Although his computerized voice is forever silenced, Stephen Hawking finally knows the answer to life, the universe, and the theory of everything. His life path was not an easy one, but he accepted it with humor, courage, curiosity, and an unabashed gusto for life that we would all do well to emulate.

— Kristine Larsen

View Dr. Larsen’s contributions to the History Channel’s article on Hawking and listen to her live interview with a New Zealand radio show on Hawking’s life and legacy.


Once in a “No Moon”?


January 2018 featured two full moons (on the 1st and 31st), both “super moons,” with the second also featuring a total lunar eclipse visible from the Western US. But given the fact that the time between two consecutive full moons is 29.5 days, and February only has 28 days in a non leap year, January’s full moon boon has led to February’s bust. That’s right, February 2018 has no full moons, and, to add insult to injury, March 2018 has two full moons. That’s two blue moons in a single year, something that is not rare, but certainly an interesting consequence of our calendar system. The last time February was ripped off in this way was 1999, and the next time it will happen will be 2037. This 19 year “Metonic” cycle is due to a cyclical pattern in solar and lunar calendars. February is definitely not a good month for werewolves – unless you’re trying to avoid howling.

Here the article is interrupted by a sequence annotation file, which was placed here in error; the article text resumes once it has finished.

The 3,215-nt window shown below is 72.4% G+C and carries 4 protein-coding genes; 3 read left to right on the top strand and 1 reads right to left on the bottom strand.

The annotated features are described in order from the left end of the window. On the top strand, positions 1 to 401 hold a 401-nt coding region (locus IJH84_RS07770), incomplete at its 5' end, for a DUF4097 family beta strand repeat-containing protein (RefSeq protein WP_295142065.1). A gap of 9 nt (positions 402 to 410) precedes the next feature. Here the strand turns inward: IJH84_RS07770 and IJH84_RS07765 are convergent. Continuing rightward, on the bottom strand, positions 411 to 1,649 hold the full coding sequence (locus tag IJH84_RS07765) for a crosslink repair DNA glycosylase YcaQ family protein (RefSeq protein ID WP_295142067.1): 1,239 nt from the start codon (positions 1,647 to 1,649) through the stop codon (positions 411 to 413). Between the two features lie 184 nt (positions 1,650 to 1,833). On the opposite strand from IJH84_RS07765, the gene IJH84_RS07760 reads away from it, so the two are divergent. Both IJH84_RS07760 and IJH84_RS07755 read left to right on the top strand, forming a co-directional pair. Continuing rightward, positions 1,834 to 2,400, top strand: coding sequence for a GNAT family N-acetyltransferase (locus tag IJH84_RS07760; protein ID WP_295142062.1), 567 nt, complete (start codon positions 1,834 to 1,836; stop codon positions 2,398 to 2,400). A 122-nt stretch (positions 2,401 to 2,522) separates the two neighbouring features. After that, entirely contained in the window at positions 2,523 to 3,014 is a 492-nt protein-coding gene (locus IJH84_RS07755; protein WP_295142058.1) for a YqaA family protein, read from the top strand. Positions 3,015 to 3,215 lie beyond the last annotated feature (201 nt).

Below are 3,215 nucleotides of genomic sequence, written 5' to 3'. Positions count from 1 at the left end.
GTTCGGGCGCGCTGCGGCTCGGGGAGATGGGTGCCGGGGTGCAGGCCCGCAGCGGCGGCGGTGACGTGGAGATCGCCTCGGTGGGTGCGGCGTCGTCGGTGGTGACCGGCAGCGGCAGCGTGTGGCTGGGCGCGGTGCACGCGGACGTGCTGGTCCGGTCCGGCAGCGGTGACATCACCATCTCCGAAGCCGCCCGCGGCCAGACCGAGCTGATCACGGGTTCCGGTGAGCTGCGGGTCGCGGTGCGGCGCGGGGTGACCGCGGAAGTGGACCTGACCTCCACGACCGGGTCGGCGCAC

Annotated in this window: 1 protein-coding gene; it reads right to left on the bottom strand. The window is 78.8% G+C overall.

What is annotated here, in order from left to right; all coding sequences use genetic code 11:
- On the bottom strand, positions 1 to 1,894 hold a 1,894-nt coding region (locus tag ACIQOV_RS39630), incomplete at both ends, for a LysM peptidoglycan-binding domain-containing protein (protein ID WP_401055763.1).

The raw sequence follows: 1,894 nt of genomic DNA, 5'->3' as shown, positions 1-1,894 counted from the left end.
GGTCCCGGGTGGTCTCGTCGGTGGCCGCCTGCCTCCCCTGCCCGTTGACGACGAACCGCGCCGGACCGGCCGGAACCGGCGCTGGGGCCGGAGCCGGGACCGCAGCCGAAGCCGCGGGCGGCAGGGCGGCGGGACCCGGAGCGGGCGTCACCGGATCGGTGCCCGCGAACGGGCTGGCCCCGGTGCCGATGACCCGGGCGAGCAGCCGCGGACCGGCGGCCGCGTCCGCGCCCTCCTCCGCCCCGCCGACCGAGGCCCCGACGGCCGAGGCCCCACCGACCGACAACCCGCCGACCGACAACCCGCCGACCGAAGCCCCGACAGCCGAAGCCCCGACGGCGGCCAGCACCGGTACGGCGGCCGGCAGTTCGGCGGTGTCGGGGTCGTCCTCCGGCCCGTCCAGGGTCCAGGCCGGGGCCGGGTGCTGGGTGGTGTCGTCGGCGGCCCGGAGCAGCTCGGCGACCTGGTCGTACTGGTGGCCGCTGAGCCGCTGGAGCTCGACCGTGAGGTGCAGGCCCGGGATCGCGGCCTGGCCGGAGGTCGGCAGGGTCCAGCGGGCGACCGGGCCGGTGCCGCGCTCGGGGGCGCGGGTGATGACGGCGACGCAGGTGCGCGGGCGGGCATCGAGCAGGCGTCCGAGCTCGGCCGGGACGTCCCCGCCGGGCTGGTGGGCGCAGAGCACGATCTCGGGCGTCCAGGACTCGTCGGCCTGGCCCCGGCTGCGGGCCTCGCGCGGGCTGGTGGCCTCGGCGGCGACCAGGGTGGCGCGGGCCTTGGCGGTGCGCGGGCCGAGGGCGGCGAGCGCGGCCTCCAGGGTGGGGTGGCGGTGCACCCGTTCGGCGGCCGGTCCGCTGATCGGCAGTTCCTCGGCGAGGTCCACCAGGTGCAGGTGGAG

Seeing Stars in a Different Light



Father Angelo Secchi (June 29, 1818 – February 26, 1878)